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I'm new to the world of AI and have been primarily reading through the documentation for OpenAI's Gym/Gymnasium in hopes of training an AI to play a board game. One piece of information I haven't been able to find is the best way to define an action space when the number of possible actions is countably infinite.

For instance, I've seen several examples of simple games where the player must choose a card to play from their hand. In all of these, the hand has a maximum size, and the action space is discrete with its cardinality being the largest possible hand size. But what if there is no theoretical limit to the size of the player's hand? Let's say a player starts with a hand of seven cards, but the number of cards in their hand could grow (or shrink) to any natural number throughout the course of the game. How would one go about defining the action space in this scenario?

I've thought of four potential ways to handle this:

  1. Define one action for every possible card and mask the action space so that only cards in the player's hand are legal actions. This would mean 52 actions for a standard deck of playing cards, which doesn't seem so bad. But for certain games, there could be many more kinds of unique cards (potentially thousands in the case of trading card games), and I could see the action space becoming unwieldy in those situations.
  2. Define a continuous action space on the interval [0,1] and partition it equally into however many cards are in the player's hand. For example, if there are 10 cards in the hand, an action in [0,0.1) would play the first card, one in [0.1,0.2) would play the second, and so on. I'm unsure if this would be a wise setup since "nearby" actions like 0.09 and 0.11 wouldn't necessarily correspond to similar results because cards 1 and 2 aren't ordered in a meaningful way.
  3. Define two actions: one for playing a card and the other for passing. Loop through each card in the hand and apply the action to each one until the "play" action is used. In this case, I'm not sure if the AI would be able to "look ahead" to know that a better card is coming up so therefore it should pass on the current card.
  4. Pick an arbitrarily large hand limit that a player would never reach in practice and define a discrete number of actions up to that limit.

Would any of these approaches work? Are any favored over the others? Are there other ways of approaching this that I haven't thought of?

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  • $\begingroup$ is this a question in general or is there a specific task you are trying to get an agent to perform? Without further information it may not be possible to give a satisfactory answer because this is a very open ended question. For example, what are the rules of this game? Do we start with a limited number of cards in our hand but this value could grow? Are we "dealt" a countably infinite hand? $\endgroup$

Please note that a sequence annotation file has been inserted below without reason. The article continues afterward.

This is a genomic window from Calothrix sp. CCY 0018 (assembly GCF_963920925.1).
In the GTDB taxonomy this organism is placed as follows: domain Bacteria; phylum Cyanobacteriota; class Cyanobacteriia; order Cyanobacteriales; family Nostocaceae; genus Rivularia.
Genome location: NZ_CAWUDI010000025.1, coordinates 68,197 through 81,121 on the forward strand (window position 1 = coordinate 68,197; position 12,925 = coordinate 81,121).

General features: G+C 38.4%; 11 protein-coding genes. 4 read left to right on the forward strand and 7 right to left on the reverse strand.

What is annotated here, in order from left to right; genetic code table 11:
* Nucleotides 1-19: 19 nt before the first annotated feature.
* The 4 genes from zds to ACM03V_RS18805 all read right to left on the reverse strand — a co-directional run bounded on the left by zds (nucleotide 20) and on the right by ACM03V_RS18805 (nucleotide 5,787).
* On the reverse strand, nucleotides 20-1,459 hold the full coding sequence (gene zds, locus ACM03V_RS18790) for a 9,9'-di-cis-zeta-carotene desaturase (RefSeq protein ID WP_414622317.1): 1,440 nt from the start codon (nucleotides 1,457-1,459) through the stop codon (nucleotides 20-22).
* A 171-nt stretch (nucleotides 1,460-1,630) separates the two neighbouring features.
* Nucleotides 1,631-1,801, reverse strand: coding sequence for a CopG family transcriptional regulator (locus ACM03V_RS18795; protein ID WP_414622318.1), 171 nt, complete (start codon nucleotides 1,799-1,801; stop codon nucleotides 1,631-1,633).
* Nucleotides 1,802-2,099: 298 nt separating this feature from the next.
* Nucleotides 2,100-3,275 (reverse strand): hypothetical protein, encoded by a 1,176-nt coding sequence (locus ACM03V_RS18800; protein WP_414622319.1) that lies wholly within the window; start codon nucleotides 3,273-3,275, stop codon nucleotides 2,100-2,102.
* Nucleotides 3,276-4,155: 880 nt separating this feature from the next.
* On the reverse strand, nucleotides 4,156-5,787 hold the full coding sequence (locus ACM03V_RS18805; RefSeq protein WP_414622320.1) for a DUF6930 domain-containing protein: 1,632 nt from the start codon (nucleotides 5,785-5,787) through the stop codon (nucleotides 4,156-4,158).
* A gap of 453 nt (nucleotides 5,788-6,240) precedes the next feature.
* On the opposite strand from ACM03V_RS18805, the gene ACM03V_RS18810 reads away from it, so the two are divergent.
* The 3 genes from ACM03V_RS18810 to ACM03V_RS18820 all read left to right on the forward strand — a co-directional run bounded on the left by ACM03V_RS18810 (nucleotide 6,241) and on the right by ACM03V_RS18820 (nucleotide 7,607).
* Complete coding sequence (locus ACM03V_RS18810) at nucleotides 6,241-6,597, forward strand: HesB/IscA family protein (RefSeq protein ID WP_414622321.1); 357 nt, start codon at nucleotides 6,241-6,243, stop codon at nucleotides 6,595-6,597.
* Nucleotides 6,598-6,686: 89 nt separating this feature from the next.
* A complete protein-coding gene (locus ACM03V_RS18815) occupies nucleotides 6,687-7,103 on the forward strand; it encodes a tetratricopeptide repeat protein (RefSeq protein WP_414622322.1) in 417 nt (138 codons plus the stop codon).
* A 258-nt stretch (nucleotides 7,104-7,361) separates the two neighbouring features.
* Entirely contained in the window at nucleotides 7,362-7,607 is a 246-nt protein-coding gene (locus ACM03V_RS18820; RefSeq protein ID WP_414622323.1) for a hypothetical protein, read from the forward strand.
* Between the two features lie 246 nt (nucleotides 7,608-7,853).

– respectful
    Jun 26, 2023 at 22:39
  • $\begingroup$ Please edit the question to limit it to a specific problem with enough detail to identify an adequate answer. $\endgroup$
    – Community Bot
    Jun 27, 2023 at 16:48
  • $\begingroup$ @respectful I meant this as a general question, but I've added a couple of details to make it a little more specific--namely, starting with a fixed hand size that could grow or shrink throughout the game. $\endgroup$
    – haec0007
    Jun 28, 2023 at 0:42

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A policy that handles an arbitrary number of actions can be specified as a function (think: neural network) that takes one specific action as input and outputs some kind of score.

That score may be the estimated action-value, but the point is that you can simply pick the action with maximum score now. Or feed the variable number of scores into a softmax distribution, then sample from it to pick a plausible random action.

I'm not sure if the Gym/Gymnasium API is any help in modelling this kind of action-space. For board games specifically you may find some recent papers[1] that explain their approach, which usually involves tree-search.

Also think about how your agent will see the world. If it gets to select one of 500 actions, it will have a really hard time (need a lot of data) to learn that action number 311 means something completely different in one state compared to another. So depending on the game, it may be useful to add local features. (Like state of the evaluated action's neighbours, if applicable.) If the game state is just one huge opaque bitmask, the agent will have to discover via trial and error that there are local neighbourhoods, symmetry, etc.

Again specifically for board-games, if you can exactly predict the next state based on an action, it may be sufficient learn the value of a state.

[1]: Schrittwieser et al., 2020: Mastering Atari, Go, Chess and Shogi by Planning with a Learned Model

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